Negaunee council plans for new employees

The Negaunee City Council and city staff on Thursday discusses adding three new employees to its workforce. Though not official until the council adopts its budget later this year, the move would add a planning and zoning position, as well as ones in the police and public works departments. (Journal photo by Lisa Bowers)

NEGAUNEE — The Negaunee City Council has worked three additional employees into the city’s 2018 budget in an effort to create forward momentum.

Although the move is not official until the budget is adopted later this year, council members agreed at a budget work session Thursday to add an additional police officer, second mechanic for the Department of Public Works, and a new city planning and zoning position.

The council had originally considered budgeting for four new positions within the city, but opted to exclude a new employee for its water and sewer department.

The planning and zoning position is expected to cost the city $56,750 per year, according to the 2018 budget, and all costs related to it will come out of the city’s general fund.

The position will be non-union, but parameters such as sick time and personal or vacation time are based off of current city hall employment contracts, city manager secretary Ann Ducoli said.

Mayor Don Gladwell said the planning and zoning position will point the city on a path to economic development.

“I keep coming back to the fact that this is going to enable us to get grants, and the position will ultimately pay for itself,” Gladwell said.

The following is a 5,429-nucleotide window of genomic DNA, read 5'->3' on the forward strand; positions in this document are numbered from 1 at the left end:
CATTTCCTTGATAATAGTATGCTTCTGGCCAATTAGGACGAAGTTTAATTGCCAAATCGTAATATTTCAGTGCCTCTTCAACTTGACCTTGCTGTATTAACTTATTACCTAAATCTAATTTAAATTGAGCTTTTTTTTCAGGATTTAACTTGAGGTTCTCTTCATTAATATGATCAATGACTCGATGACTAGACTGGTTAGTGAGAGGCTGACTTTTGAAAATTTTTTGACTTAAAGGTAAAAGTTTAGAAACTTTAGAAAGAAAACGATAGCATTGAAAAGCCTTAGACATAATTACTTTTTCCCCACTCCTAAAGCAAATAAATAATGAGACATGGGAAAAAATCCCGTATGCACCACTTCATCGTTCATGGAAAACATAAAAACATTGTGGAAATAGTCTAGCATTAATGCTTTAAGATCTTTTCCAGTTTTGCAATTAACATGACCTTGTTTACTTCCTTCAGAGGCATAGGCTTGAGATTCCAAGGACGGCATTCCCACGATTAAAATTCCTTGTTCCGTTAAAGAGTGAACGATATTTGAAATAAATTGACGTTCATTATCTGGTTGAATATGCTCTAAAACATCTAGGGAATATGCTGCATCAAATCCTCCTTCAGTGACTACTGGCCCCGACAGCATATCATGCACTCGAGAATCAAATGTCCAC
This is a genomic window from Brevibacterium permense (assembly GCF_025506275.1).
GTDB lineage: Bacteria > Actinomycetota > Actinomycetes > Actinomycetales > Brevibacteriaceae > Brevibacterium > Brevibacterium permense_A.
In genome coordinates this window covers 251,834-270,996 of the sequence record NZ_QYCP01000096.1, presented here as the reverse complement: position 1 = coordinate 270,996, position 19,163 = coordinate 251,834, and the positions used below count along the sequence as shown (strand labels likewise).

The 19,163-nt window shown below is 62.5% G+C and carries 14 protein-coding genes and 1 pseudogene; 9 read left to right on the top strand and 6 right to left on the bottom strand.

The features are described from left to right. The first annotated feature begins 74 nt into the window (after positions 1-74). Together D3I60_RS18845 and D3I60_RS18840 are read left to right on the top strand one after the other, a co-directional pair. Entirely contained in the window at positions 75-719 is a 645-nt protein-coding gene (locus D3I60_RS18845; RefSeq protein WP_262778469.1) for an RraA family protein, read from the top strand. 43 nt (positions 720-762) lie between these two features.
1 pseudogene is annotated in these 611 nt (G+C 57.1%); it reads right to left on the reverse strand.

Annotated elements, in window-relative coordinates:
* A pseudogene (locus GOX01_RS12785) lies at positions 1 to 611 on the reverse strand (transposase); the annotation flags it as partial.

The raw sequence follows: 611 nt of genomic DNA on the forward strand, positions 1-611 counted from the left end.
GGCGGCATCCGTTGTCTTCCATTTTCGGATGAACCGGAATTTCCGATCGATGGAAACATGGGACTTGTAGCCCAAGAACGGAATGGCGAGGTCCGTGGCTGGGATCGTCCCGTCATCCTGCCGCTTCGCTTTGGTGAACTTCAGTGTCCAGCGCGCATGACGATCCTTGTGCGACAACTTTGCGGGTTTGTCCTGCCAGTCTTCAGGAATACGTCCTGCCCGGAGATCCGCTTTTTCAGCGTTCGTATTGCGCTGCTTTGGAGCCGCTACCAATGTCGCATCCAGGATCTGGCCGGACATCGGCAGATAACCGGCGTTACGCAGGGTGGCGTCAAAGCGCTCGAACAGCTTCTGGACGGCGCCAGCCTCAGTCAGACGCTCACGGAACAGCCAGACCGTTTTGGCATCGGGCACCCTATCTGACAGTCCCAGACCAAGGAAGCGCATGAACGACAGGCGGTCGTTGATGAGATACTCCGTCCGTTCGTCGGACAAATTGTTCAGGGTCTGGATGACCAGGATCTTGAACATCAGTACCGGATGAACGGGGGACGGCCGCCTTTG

Councilman Nick Visser said the position would allow the city to focus long-term solutions for city buildings and infrastructure as well.

“It’s just been Band-Aids for so long, we just can’t do it anymore,” Visser said.

Council members were also supportive of the addition of a police officer for the city.

The department is on track to spend over $35,000 in overtime in 2017, Police Chief Jay Frusti said.

The new officer would start out at $18.48 per hour based on the city/union contract, or about $38,438 annually — not including health and retirement benefits, Frusti said.

In addition to normal duties performed by NPD officers, the new employee would be responsible for ordinance enforcement within the city.

The final position proposed in the 2018 budget was a certified mechanic to work in the DPW.

Interim DPW Director Don Larson, who was present at the work session, had submitted a request for the water and sewer employee in addition to the new DPW mechanic position.

Councilman Toby Smith said the council should be very careful when adding new positions due to legacy costs. He said 75 percent of the city’s budget is spent on employees.

“If you had to choose,” Smith asked Larson, “what would be the more pressing position?”

Larson said the mechanic position would be the best choice based on the size and age of the DPW fleet.

“We have well over 100 pieces of equipment, six plows, the newest is 25 years old,” he said. “Our dump trucks are in the same boat, they are 26 years old, 24 years old, 21 years old, and 18 years old; it’s hard for one person to keep up.”

Larson said in cities roughly the same size as Negaunee, two mechanics are the standard.

“Ishpeming has two mechanics and one greaser-oiler and Iron Mountain has two mechanics,” Larson said.

A certified mechanic would start out making $21.16 per hour according to the existing city/union contract, or $44,012 annually, excluding health or retirement benefits.

The council is expected to approve the 2018 budget at its regular meeting in November.

Lisa Bowers can be reached at 906-228-2500, ext. 242.